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“This country has come to feel the same when Congress is in session as when the baby gets hold of a hammer.” Will Rogers said it, and we’ve all felt that way on occasion. No matter which side of the Schiavo fiasco or the filibuster/nuclear option debacle you were on, you must, at some point, have found yourself wondering if there wasn’t a provision somewherein the Constitution entrusting somebodywith the responsibility of taking the hammer away from the baby. In fact, there is not. The Framers did not provide for a constitutional au pair who would monitor the congresskinderwhile the rest of us were busy handling non-governmental functions. All we have is the dysfunctional nanny cam provided by CNN and Fox News and the three major networks and Time and Newsweek — all of whom have been so anxious to sacrifice their credibility on the altar of the great god “IReportedItFirst” that a lot of us just don’t much believe anyof them anymore. The result is that it’s becoming increasingly difficult to tell what’s straight news and what’s not anymore. The stuff Jon Stewart reports on “The Daily Show” and the stuff Jim Lehrer reports on PBS are pretty much indistinguishable. Let me try to illustrate this point, and also prove the truth of Will Rogers’ boast: “There’s no trick to being a humorist when you have the whole government working for you.” According to Time magazine, the state of Montana has just passed legislation making it illegal to drink while driving. Yep. Just now. Takes effect in October. This year. It is 2005 and the Montana legislature has just gotten around to saying you can no longer swill Wild Turkey while driving through a school zone in Bozeman. This may come as a shock to you if you live in a state where even driving AFTER drinking is frowned upon. It might seem to you that screening out drinkers who are so blitzed they cannot even walk from the bar to their car would be a good — if modest — start to eliminating DUI. So eliminating the possibility of going from a blood alcohol level of .00 to a blood alcohol level of .30 without ever letting go of the steering wheel might seem like a reasonable starting point. Certainly that has been the conclusion of most of this nation’s elected leaders, and, out of fairness, I should point out that rolling down the highway pouring Rolling Rock down your gullet is illegal in most states. Montana just wasn’t one of them. Montana only has about 900,000 people. And they’re spread out over a state larger than several of Jupiter’s moons — and with less paved highway than Ganymede or Callisto. So the Montana legislature might reasonably have been putting this off until the statistical probability of two cars occupying the same square mile reached a higher level. That would be a legitimate legislative consideration, it seems to me. I mean, until we reach the point where the Thornton boy can drain a six-pack before he reaches the next ranch, thereby enabling him to hit something other than his own cattle, it’s not a pressing problem. Besides, they had to know they’d long since reached the point where everybody else in America would say, “What? You mean that’s been legal up to now? What are you, crazy?” That probably acts as something of a brake on the legislative process. And, of course, as the folks in Montana would probably point out, rushing into legislation often turns out badly. Consider the plight of the Brits.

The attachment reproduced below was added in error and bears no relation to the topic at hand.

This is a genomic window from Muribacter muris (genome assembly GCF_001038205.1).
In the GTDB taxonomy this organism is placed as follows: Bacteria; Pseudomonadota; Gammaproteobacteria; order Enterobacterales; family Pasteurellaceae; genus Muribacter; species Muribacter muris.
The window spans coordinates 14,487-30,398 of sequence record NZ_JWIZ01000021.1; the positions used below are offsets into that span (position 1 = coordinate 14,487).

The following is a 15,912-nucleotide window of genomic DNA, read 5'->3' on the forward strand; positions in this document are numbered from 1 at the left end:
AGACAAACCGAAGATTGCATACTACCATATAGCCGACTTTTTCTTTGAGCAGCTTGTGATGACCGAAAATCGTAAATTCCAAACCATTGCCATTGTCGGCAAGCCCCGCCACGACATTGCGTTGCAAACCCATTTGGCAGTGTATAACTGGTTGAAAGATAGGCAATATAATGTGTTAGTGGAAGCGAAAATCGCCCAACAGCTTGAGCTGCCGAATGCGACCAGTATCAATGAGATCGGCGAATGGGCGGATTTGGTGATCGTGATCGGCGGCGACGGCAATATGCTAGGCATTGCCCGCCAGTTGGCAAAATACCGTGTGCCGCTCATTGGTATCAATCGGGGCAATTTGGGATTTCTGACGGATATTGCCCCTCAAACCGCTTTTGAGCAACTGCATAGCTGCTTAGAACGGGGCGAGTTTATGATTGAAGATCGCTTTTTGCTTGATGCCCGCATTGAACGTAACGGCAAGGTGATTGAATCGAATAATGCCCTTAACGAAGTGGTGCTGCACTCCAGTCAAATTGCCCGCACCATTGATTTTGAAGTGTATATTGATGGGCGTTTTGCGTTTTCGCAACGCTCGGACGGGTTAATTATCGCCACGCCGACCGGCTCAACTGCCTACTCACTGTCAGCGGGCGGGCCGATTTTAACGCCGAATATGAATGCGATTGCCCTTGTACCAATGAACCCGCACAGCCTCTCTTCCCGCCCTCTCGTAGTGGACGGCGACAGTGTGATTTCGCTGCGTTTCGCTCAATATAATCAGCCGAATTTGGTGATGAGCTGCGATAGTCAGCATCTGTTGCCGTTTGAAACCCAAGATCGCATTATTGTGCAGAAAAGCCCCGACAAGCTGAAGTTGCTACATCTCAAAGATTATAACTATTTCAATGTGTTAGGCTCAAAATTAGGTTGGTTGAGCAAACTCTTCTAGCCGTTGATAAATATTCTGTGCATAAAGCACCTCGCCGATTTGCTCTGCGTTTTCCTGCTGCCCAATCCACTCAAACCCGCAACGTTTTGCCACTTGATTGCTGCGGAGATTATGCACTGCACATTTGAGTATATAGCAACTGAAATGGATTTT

After years of lobbying by animal rights activists and others, Parliament last year outlawed the traditional English fox hunt, in which the hunters on horseback follow dogs chasing a fox, until the dogs catch the fox and rip him limb from tree. Fox hunters responded this year by — what shall we call this — amendingthe hunt so that instead of ending its life as exhausted kibble, the fox is now shot. “But,” according to The Week, “new research shows that up to half of the animals shot with guns are only wounded, not killed outright, and they die a slow and painful death.” Animals rights advocates are going back to Parliament in high dudgeon.[ 1] The debate’s gonna start all over again. “Now see,” say the Montana people. “That’s what happens when you rush into something. Venery[ 2] came to England with William the Conqueror. That means Parliament considered this issue for less than a thousand years; no wonder they got it wrong. Haste makes waste.” Or consider Germany. In Germany, they’re re-thinking their legislative decision to legalize prostitution. According to The Christian Science Monitor, the idea two years ago, when Germany legalized prostitution, was to bring it under state control and provide labor rights and health benefits to prostitutes. Seemed like a good idea at the time. Probably seemed at least as overdue as Montana’s decision to criminalize DWC.[ 3] But now they’re not so sure. Seems an out-of-work waitress was told this year that she was in danger of losing her unemployment benefits if she turned down a job . . . as a prostitute. Oops. Of course, the government is backpedaling furiously, insisting that no one is going to be forced into prostitution in order to obtain unemployment benefits, but as an employment lawyer pointed out, “The new regulations say that working in the sex industry is not immoral anymore, and so those jobs cannot be turned down without a risk to [unemployment] benefits.” This is problematic for several reasons. For one, The Monitorinsists there are an estimated 400,000 prostitutes working in Germany and they service about 1.2 million customers a day.[ 4] So this is BIG business, and the various German municipalities are raking in a ton of euros taxing it. The city of Cologne makes 700,000 euros every month taxing its prostitutes. The good burghers of Cologne are going to have to put up with a lot more potholes if we can’t work out this little unemployment benefits snafu. It’s also going to complicate things in the German town of Esslingen, “where officials from the unemployment department have been offering those willing to exit the profession double welfare — 600 euros instead of 300.” So a prostitute in Esslingen could leave the profession and go on welfare, and get double the benefits. But, of course, once her welfare benefits run out, well . . . there’s almost certainly going to be a position[ 5] available in a brothel, so she’ll have to go back to work as a prostitute. But if she leaves prostitution and reapplies for welfare . . . well, you can see how circular this could become. Sweden’s frustration over similar problems with legalized prostitution caused it to re-criminalize the activity in 1998, roughly 30 years after legalizing it. I’ll bet it was fun to be a smart-alecky columnist in Sweden in 1998. Or, for that matter, this year.